Romain Grosjean

Outside Line: Time for a change at the GPDA

Romain Grosjean

For an organisation that purports to represent all Formula 1 drivers, the Grand Prix Driver’s Association (GPDA) has done a pretty bad job of showing it as of late.

For all the good it’s done in improving driver safety over the years, it’s not the only issue pertinent to the 20 drivers who line-up on the grid, with two in particular that I think expose the lack of leadership it is currently experiencing.

The first is whatever the hell went on with the ‘end racism’ display before the past two races. Whatever you think about the whole ‘take a knee’ debate, I would argue that first time out in Austria, seeing all 20 drivers together – whether standing or kneeling – in solidarity for a very important and very necessary fight was a powerful image. The two races since, it’s been haphazard, with several drivers seeming to have prioritised, as Kimi Raikkonen once did for Pele, “having a shit” over backing-up their colleagues and being consistent with their message. After all, it’s not like racism disappeared in the past fortnight, but it certainly seems to have disappeared from the minds of some drivers – indeed, Lewis Hamilton said as much when he blasted GPDA director Romain Grosjean afterwards.

“He doesn’t think it’s important to do it,” Hamilton said. “He’s one of them that thinks that it was done once and that’s all we need to do.

“I tried to speak to him about what the problem is and it’s not going away and we have to continue to fight for it. I think this time he didn’t mention anything in the drivers’ briefing and neither did Sebastian [Vettel].”

And while Vettel admitted afterwards there needed to be better planning, Grosjean’s response was radio silence. Whatever his true thoughts on the subject, that paints the picture that Hamilton’s assumptions are right, and that’s a poor look for a leader.

Then we come to the second issue, which is Grosjean’s remarks ahead of the season-opener in Austria, in which he said he “wasn’t necessarily against the idea of having drivers’ salaries in the budget cap”. If some drivers feel the first issue doesn’t affect them, they should definitely shouldn’t feel that way about this one.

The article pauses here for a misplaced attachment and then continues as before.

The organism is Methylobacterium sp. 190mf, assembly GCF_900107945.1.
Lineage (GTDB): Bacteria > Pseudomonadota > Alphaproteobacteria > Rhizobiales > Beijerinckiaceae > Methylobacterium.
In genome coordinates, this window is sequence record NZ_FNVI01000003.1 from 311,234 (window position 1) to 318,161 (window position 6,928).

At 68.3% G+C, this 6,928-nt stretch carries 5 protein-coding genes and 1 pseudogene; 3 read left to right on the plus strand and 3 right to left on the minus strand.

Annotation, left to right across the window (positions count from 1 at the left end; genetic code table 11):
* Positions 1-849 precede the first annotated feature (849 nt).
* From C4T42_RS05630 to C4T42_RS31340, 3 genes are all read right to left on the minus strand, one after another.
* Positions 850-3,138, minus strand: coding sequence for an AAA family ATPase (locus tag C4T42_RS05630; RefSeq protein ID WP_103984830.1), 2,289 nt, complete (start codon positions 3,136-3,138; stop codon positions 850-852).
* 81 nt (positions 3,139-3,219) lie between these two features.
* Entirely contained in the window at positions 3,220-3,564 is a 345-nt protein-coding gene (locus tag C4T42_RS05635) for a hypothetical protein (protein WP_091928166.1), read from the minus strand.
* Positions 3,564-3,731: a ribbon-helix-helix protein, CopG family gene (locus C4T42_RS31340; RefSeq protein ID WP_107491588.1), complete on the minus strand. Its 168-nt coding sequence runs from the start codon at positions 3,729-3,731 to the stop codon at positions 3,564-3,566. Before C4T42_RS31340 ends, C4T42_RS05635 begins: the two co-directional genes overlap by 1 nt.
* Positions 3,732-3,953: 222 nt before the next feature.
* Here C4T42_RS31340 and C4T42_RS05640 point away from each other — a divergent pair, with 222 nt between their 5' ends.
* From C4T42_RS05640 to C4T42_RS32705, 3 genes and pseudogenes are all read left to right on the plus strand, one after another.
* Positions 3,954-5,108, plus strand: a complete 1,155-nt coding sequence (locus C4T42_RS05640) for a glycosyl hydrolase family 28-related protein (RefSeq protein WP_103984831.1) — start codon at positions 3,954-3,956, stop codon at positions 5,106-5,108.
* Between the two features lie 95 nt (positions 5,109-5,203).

How can you be acting in the best interests of an association of grand prix drivers when you’re openly considering an attempt to stop them earning their market value? Forget the sport’s biggest-earner Hamilton, if I was an up-and-comer like Charles Leclerc, Max Verstappen or Lando Norris hearing that, I’d be furious. They only have a limited window in which to capitalise on their other-worldly abilities, and that window can close very quickly – just ask Vettel. If Grosjean is doing his job and considering all F1 drivers, and not just his fellow backmarkers, how could he ever voice such an opinion?

And yes, I get that a driver salary cap is part of efforts to level the playing field of the sport, but with all the other measures in place, I think it’s a step too far. The car will ultimately always determine whether a driver contends for a championship, and if the big teams are able to pay large salaries now when they have yearly budgets of $300 million plus, they certainly can do so when those budgets are halved. If a driver asks for too much, a team will just say no – again, look at what happened to Vettel.

So with that in mind, I think it’s time the GPDA sought new leadership. It needs directors who take the concerns of their fellow drivers seriously, and are steadfast in keeping the union’s best-interests as a whole at heart. Romain Grosjean does not seem to be able to do that. It’s time for him to go.

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